Since I have lost all those hits from the bleeding demised 42short I have had to resort to getting my blog into the Technorati network. That hasn't helped to make up for the lack of nerdy librarian type girls that 42short sent this way.

Poor Cinderella

Last night I finally got a chance to watch Cinderella Man. I didn't realize until today that last night was the first time I had watched a Ron Howard directed movie since Apollo back in 1995. How can that be?

The movie was good. I was impressed that the pace of the movie was so relaxed. The time where Braddock and his family are living hand to mouth drags on for a good long time. Most movies of this type only give cursory attention to the set up which then doesn't allow the main character's rise to resonate with the audience. Not Cinderella Man. Here the down and out bouncer hits rock bottom financially before the movie shifts into its second half which is about his improbable rise and eventual shot at the heavyweight title. In fact the first half works so well that by the time Braddock is fighting Max Baer for the title I found myself rooting for this character more than I had for a movie character in a while. Probably not since Million Dollar Baby.

I did some reading on Max Baer today and I found that he was not nearly as asshole-ly as he was portrayed in the film. I don't know if I should be disappointed or not because he was such an effective asshole. Maybe it was a little much because you can be a dangerous fighter and not be a complete dick. It worked but after reading about Baer today I can't help but feel he was given a short shrift by the movie.

So, the movie was no Raging Bull but if you enjoy uplifting boxing movies you can't go wrong with this baby.

Is it just me but does Russell Crowe sound just like Mel Gibson? I swear if I closed my eyes last night I could hear Mel Gibson. Aren't the both Australian? Maybe that's it. Probably not. Angus Young is Australian and he doesn't sound a bit like Russell Crowe or Mel Gibson.

Monday, January 23, 2006

My Senator

Every now and then I submit an electronic form to the office of Senator Elizabeth Dole. I guess I enjoy getting form letters from her office informing me why I am wrong and she is going to vote the opposite way I asked. I'm probably wasting my time writing these things but somebody is looking at them because the letters I receive address the issue on which I commented, even when I choose "other" on the menu of her form. At the very least a Repulican intern is reading my letter. That's probably the best I can hope for.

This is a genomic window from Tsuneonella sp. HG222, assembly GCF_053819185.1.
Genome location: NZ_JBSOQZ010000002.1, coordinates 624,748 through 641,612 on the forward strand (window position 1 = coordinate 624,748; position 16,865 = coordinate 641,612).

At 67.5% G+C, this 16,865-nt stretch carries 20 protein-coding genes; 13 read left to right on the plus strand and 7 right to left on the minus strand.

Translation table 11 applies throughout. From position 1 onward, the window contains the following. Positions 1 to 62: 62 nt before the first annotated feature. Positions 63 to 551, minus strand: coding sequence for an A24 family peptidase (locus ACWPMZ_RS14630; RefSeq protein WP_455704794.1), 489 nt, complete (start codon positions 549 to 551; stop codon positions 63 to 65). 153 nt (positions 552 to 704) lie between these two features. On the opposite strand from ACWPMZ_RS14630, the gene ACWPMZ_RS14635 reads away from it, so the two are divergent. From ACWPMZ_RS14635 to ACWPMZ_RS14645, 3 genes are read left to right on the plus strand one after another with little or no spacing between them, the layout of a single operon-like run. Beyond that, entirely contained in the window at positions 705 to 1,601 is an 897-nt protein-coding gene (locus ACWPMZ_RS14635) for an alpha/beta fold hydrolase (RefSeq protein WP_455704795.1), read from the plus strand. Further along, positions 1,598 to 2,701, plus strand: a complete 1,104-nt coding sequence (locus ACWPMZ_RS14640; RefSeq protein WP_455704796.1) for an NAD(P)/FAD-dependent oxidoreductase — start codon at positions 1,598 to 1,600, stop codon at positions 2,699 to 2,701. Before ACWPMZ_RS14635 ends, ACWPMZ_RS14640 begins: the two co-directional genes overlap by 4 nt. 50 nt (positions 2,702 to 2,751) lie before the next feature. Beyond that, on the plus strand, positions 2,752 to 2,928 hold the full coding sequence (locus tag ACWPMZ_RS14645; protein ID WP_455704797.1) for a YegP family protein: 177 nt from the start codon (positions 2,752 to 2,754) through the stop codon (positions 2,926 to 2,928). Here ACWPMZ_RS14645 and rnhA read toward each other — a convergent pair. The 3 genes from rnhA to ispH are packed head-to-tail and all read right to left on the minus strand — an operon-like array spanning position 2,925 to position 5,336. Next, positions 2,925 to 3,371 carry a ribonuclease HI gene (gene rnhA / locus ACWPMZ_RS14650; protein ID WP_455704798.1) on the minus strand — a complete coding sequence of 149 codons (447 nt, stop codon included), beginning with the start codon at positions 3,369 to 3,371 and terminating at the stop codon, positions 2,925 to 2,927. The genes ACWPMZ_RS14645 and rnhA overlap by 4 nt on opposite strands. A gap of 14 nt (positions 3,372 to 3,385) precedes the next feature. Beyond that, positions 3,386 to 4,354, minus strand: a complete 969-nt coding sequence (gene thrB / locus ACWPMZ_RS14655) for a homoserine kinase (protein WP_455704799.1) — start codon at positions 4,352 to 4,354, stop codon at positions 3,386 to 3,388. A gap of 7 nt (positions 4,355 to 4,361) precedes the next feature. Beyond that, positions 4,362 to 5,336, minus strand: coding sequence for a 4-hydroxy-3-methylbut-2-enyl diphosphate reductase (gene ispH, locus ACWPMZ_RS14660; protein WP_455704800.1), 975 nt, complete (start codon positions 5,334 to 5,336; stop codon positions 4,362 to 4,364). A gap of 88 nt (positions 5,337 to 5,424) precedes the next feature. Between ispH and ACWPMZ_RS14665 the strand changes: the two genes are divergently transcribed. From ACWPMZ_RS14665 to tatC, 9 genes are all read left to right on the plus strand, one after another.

Today I wrote to her and asked her to vote against the nomination of Alito to the supreme court. Fat chance of that happening, I know. As I was scrolling through the menu options on the email form on her website I noticed an option that read "Support the troops." I was surprised by that. You would think that if you support the troops you wouldn't really have to write Dole just to tell her that. Maybe that category is there for you to write to her if she isn't supporting the troops enough. Hard to believe a Republican senator could ever possibly make the mistake of not professing her support for the troops sufficiently but it could happen. Actual support of the troops, like sufficient armor and medical care, not being important enough to enter the public debate.

I'm sitting at my desk looking at this form and it's option to send Elizabeth Dole a electronical mail message on the subject of 'support the troops' and I realize that there is no option available for someone who doesn't support the troops. What if you live in North Carolina and you want to inform Elizabeth Dole that you think the American troops are cannibalistic baby killing butt pirates? You have no options on Senator Dole's webpage. You'll just have to state those wacky opinions in a letter that bears the subject of 'other,' pal. That's fucking bullshit. It's exclusionary and wrong. How can she and her party hope to bring America together with a web menu that is obviously prejudiced? Shame.